Friday, 25 June 2010

Major deficiencies in artificial feeding, inquiry finds

There are major deficiencies in the way hospitals provide artificial nutrition to sick babies and adults, an inquiry has found.

A national safety watchdog found problems in three quarters of the intravenous feeding it cases examined. Complications were avoidable in half the adult patients reviewed, it said. Premature babies meanwhile were not always given the sustenance they needed, and delays were rife, the report added.

The report from the National Confidential Enquiry into Patient Outcome and Death (NCEPOD) looked at more than 1,000 cases of artificial - or parenteral - nutrition in England, Wales and Northern Ireland.

Liquid containing key nutrients pumped from a bag directly into a vein is given to patients who cannot digest food through the gut as a result of disease or surgery, or babies whose systems are not mature enough. A catalogue of problems were uncovered while reviewing questionnaires and case notes from England, Wales and Northern Ireland, the "Mixed Bag" report found.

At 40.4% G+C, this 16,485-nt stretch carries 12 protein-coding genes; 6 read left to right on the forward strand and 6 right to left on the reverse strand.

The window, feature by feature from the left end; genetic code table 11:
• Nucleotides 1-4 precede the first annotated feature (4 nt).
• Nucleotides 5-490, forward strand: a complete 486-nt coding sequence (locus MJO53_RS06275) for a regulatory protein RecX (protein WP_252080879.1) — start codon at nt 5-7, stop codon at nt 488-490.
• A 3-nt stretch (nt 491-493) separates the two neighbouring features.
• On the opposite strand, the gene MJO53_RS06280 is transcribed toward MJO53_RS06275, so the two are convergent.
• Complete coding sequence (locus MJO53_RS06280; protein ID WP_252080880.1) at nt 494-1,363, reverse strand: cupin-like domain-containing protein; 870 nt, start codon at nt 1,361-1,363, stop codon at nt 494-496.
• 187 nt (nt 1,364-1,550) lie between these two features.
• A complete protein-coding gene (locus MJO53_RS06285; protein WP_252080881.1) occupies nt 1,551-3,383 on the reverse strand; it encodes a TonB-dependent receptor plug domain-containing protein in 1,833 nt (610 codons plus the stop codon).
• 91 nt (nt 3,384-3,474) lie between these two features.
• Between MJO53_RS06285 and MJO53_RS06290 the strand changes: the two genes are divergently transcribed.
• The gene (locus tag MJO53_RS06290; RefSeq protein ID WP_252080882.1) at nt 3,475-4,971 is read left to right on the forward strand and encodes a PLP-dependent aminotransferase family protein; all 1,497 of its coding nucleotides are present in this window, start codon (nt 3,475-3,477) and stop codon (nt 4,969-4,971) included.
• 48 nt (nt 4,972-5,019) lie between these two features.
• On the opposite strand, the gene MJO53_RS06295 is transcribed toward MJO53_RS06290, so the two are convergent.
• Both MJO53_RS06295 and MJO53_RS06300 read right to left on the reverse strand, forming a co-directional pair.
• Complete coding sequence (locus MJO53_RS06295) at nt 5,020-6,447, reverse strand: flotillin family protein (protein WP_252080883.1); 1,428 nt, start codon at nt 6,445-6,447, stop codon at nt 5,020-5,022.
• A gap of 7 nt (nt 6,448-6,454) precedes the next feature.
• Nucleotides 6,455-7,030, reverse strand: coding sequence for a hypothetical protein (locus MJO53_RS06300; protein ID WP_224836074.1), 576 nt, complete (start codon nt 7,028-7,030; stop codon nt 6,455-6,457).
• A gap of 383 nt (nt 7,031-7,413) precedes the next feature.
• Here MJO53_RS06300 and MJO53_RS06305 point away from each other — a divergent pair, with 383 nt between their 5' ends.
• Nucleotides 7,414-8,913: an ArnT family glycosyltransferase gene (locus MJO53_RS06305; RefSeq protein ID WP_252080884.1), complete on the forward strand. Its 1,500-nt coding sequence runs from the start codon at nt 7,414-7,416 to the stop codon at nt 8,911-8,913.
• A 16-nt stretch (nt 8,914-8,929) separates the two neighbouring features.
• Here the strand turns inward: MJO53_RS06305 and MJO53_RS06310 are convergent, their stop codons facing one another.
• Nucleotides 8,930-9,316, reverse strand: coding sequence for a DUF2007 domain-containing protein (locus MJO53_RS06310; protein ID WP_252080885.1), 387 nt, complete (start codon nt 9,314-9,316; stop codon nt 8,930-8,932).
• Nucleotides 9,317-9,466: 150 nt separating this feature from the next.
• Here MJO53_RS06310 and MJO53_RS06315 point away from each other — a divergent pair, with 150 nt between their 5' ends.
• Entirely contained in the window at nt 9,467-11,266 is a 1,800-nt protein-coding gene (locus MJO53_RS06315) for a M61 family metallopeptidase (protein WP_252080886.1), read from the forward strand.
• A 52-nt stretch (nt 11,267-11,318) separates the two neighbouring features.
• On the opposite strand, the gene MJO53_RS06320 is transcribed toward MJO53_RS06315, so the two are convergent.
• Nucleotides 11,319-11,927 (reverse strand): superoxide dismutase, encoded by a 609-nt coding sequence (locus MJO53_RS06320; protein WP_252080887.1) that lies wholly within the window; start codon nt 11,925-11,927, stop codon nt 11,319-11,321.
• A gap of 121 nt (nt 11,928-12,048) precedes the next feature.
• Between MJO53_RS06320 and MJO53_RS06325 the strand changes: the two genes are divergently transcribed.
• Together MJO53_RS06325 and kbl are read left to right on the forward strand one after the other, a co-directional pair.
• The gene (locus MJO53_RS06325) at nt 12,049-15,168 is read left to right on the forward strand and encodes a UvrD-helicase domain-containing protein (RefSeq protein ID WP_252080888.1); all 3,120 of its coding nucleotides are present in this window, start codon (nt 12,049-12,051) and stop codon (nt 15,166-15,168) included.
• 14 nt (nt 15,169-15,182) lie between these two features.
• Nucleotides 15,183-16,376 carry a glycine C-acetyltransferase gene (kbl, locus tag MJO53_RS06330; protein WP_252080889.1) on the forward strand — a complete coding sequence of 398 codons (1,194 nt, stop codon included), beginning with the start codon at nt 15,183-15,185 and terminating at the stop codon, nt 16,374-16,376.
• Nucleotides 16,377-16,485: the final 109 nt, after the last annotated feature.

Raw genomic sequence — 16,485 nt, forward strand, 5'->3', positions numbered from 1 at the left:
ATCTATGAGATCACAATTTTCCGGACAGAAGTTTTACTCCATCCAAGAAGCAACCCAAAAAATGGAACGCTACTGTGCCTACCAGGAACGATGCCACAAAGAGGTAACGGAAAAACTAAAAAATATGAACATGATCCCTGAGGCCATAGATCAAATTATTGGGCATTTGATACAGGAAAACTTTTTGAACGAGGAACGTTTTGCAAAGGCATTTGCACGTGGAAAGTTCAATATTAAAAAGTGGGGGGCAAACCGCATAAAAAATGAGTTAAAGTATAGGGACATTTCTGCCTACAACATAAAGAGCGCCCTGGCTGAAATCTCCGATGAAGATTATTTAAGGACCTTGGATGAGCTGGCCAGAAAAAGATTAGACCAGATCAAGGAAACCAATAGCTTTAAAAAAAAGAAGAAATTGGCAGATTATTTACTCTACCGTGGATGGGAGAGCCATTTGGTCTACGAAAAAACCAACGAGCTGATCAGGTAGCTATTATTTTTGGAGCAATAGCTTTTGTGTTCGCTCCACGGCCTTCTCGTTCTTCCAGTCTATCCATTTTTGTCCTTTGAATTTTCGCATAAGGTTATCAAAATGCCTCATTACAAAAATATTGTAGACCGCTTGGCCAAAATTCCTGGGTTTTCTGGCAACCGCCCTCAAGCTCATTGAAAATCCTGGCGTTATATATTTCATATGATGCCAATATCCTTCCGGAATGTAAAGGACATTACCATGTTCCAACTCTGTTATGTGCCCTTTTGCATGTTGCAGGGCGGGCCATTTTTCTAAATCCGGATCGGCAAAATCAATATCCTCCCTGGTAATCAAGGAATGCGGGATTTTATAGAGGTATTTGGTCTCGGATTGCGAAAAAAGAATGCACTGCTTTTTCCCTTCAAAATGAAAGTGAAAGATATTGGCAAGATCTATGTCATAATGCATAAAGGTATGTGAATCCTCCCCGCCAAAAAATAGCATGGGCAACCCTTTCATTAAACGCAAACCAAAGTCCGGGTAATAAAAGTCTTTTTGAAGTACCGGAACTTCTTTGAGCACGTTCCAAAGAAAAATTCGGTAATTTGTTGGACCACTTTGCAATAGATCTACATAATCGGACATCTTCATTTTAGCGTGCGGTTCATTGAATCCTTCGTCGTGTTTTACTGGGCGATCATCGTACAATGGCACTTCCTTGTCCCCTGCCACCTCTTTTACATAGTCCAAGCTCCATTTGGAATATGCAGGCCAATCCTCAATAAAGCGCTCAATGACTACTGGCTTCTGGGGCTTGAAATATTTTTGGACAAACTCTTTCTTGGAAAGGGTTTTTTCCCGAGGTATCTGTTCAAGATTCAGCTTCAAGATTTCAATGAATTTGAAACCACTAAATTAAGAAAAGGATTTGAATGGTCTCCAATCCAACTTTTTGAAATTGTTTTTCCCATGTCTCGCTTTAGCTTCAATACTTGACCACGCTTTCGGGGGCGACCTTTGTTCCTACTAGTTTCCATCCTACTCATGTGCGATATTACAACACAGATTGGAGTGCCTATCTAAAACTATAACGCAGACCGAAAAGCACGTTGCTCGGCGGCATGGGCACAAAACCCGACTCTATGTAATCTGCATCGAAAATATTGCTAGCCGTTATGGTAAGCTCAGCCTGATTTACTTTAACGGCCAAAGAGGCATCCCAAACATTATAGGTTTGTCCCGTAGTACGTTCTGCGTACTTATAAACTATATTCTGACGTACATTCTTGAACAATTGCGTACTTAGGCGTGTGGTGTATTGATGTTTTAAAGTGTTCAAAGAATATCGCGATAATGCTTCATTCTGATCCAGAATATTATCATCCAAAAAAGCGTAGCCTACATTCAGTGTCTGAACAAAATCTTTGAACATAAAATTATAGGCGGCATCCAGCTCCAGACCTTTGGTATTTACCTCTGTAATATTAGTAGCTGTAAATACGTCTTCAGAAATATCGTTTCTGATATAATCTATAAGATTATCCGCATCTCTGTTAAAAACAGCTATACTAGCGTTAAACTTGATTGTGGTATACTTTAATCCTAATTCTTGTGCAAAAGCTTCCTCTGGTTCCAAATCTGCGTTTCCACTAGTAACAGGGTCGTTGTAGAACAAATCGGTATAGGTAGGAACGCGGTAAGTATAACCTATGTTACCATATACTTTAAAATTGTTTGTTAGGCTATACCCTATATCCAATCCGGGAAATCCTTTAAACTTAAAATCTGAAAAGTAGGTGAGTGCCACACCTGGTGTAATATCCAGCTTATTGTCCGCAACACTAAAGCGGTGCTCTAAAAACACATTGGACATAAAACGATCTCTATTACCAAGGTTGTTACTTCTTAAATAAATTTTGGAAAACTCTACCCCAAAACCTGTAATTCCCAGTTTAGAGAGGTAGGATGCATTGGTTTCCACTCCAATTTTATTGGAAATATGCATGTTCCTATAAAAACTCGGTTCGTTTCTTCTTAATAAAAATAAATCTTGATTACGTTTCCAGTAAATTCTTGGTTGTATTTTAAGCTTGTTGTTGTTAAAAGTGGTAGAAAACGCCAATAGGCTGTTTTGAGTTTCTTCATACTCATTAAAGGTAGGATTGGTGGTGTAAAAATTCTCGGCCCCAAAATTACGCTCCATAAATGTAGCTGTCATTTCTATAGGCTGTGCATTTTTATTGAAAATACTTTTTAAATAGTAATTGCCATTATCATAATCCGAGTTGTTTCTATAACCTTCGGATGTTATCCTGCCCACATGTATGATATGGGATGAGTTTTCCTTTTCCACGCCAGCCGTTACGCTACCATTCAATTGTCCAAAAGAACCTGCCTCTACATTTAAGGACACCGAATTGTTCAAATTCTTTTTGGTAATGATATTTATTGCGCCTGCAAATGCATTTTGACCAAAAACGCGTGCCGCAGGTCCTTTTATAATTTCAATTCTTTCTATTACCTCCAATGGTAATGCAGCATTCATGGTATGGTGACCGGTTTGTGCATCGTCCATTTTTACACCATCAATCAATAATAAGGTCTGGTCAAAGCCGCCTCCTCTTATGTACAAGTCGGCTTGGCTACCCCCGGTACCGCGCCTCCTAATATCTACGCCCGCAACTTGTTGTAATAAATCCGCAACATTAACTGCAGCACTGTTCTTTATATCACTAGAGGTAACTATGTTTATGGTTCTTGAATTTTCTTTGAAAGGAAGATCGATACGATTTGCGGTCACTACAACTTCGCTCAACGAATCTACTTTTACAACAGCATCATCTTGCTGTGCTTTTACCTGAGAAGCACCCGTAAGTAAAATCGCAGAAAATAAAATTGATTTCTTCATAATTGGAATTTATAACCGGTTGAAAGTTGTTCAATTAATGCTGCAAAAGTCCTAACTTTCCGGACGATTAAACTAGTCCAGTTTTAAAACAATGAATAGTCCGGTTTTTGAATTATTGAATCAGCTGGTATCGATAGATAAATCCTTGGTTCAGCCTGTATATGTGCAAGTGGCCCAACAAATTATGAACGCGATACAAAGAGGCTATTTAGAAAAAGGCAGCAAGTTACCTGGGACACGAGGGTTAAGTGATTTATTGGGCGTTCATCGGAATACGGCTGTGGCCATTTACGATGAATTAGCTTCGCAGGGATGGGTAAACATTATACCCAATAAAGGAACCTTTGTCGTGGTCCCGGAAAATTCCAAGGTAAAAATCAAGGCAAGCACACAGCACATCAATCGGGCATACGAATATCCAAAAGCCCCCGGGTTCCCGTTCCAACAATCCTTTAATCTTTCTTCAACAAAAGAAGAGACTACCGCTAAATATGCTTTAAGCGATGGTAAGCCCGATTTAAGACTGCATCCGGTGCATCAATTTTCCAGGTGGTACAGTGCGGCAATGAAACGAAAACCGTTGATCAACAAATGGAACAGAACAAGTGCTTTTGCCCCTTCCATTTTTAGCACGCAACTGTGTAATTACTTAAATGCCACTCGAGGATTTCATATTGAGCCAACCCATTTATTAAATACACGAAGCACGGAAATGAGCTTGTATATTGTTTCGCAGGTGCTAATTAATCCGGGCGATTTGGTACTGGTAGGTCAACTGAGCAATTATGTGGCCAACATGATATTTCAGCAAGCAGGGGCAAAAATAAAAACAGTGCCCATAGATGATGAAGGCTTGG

They included failure to ensure the catheter was inserted by a trained clinician under suitably sterile conditions, as well as lapses in monitoring and assessment...
Source: BBC

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